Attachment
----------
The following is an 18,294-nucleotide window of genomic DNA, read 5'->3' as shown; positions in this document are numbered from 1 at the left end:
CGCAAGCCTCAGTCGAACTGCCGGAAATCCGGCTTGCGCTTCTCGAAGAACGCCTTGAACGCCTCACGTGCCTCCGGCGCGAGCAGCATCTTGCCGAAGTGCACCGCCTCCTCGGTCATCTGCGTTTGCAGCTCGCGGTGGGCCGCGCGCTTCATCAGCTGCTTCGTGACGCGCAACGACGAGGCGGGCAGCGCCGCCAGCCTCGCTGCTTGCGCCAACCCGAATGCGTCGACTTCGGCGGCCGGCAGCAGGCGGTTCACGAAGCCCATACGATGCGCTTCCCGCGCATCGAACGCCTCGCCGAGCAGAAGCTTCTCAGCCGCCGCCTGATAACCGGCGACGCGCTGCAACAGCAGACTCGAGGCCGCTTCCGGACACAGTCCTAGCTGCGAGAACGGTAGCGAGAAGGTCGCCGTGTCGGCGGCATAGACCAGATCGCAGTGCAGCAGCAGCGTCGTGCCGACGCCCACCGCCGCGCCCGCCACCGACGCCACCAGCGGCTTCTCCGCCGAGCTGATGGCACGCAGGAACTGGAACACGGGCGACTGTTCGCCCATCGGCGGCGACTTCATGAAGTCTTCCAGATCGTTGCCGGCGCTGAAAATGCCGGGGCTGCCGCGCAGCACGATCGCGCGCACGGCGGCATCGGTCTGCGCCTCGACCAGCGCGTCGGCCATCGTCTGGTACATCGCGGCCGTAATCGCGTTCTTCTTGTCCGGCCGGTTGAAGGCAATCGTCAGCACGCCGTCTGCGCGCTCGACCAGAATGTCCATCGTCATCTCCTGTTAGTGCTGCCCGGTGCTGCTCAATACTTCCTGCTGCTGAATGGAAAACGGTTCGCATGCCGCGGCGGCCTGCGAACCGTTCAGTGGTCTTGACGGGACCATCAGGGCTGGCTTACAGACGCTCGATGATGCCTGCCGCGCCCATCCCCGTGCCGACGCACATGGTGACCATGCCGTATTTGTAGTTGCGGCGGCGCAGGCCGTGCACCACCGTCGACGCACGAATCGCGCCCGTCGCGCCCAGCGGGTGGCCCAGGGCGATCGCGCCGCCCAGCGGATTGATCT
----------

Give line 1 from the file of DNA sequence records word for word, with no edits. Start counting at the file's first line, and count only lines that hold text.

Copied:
The following is an 18,294-nucleotide window of genomic DNA, read 5'->3' as shown; positions in this document are numbered from 1 at the left end: